Put it in Reverse: Isotopic Insights From a Nitrite-oxidizer Performing Nitrate Reduction

Carolyn Buchwald, Dalhousie University, Department of Oceanography, Halifax, NS, Canada and Scott D Wankel, Harvard University, Woods Hole, United States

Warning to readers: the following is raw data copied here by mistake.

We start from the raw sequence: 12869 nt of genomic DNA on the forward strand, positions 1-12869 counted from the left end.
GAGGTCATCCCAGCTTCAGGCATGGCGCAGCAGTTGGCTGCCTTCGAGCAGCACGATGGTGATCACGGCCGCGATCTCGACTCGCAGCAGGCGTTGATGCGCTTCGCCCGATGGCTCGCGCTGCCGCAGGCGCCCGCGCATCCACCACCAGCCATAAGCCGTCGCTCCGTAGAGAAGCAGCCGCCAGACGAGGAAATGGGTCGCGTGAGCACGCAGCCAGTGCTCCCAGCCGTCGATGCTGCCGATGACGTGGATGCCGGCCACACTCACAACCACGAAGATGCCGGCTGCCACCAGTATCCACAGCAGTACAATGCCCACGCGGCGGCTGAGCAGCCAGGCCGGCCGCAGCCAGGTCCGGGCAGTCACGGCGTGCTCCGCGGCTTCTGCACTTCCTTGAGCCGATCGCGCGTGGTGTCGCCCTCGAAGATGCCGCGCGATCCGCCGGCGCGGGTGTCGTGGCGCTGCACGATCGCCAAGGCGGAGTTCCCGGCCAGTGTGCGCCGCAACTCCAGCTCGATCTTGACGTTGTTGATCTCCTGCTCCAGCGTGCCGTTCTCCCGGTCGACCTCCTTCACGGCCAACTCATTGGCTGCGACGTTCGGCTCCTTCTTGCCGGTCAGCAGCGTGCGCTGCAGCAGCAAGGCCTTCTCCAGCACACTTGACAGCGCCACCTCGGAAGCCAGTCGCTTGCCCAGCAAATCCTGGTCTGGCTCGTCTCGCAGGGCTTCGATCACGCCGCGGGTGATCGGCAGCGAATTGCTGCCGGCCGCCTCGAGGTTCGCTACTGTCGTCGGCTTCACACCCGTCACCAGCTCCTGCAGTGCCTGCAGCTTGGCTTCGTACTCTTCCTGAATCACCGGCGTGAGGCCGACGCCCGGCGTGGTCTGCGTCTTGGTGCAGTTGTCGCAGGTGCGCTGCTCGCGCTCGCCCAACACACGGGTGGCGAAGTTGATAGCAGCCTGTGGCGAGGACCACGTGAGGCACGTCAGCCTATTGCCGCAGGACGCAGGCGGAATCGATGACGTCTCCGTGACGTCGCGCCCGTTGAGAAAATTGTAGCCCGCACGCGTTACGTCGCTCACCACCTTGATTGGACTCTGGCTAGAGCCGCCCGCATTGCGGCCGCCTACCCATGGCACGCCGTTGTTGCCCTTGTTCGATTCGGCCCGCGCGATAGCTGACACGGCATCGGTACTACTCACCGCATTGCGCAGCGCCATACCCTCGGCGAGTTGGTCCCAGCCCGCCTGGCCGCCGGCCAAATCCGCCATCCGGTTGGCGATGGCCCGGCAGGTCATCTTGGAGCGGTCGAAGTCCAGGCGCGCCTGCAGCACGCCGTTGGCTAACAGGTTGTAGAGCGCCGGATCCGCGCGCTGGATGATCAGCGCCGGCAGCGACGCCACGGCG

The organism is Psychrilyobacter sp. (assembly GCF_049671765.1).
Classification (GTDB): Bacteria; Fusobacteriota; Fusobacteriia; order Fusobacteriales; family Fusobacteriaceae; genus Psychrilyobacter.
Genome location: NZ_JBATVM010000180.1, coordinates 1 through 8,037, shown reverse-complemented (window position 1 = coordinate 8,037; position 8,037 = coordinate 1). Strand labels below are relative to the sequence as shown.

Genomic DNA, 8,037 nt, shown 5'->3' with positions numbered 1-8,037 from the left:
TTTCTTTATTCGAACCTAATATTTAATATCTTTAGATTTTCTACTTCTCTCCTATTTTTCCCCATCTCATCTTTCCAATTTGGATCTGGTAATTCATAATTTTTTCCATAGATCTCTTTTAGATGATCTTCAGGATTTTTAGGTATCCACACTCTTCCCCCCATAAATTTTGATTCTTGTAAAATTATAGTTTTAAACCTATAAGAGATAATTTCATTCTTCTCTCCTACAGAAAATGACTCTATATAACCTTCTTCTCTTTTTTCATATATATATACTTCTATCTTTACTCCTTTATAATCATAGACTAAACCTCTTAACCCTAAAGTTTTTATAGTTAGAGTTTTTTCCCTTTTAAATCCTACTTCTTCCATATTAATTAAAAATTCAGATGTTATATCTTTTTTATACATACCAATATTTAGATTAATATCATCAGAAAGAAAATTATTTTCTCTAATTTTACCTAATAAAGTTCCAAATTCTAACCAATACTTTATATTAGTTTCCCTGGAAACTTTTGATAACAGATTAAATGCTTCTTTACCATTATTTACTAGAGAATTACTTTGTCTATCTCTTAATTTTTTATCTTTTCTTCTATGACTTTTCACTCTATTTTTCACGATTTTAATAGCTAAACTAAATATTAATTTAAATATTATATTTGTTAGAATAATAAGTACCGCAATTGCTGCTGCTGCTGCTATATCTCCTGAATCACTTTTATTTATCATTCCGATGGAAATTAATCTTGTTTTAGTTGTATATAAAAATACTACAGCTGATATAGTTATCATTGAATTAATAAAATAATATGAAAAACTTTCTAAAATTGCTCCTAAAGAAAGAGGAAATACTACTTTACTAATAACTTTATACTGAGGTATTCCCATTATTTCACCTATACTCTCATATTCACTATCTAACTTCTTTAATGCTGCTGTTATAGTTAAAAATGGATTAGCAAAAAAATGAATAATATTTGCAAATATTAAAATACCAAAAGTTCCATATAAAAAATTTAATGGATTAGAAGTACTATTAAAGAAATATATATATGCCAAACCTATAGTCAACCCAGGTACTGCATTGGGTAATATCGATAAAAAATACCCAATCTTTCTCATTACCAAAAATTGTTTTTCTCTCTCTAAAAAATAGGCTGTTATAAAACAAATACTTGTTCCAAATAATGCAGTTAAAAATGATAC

Increasing evidence for the occurrence of anoxic pathways of nitrite oxidation in marine oxygen deficient zones (ODZs) challenges longstanding ideas about the nature of biogeochemical nitrogen turnover in these systems and others. Here, we present stable isotope data from a series of experiments examining the nitrite oxidizing bacterium, Nitrococcus mobilis, grown under anaerobic conditions in the presence of nitrate. Our results confirm previously reported observations that under these conditions N. mobilis is able to reduce nitrate to nitrite, presumably via nitrite oxidoreductase (NXR) acting in reverse. Using a Rayleigh model, our data exhibited an 15N isotope effect for NXR-based nitrate reduction falling between 27 to 49‰ – larger than any previously reported nitrogen kinetic isotope effect, and varying as a function of initial nitrate concentration. Rather than a normal kinetic isotope effect, however, we suggest that these observations reflect an enzyme-catalyzed equilibrium between nitrite and nitrate – similar to that reported for nitrite and nitrate during anammox and to that reported to occur in microbial carbon and sulfur cycling. Given the prevalence of nitrite oxidoreductase in the global ocean, and especially ODZs, it is conceivable that enzyme-catalyzed isotope equilibrium may play an underappreciated role in stable isotope dynamics. For example, large, routinely observed differences between δ15N of nitrite and nitrate (Dδ15N) in ODZs are often explained as rapid and rampant recycling between nitrate and nitrite. As a nuanced, yet alternative explanation, this could stem in part from the activity of nitrite-oxidizing bacteria driving the system towards N isotope equilibrium catalyzed by reversible action of nitrite oxidoreductase – rather than the combined activity of nitrate-reducing and nitrite-oxidizing bacteria. Following from this then, the same phenomenon could also impact 15N-based measurements of nitrite oxidation under low O2. In sum, our results raise a number of new considerations about N cycling in redox transition zones and emphasize the need to better understand the potential for enzyme catalyzed isotope equilibrium in the marine nitrogen cycle.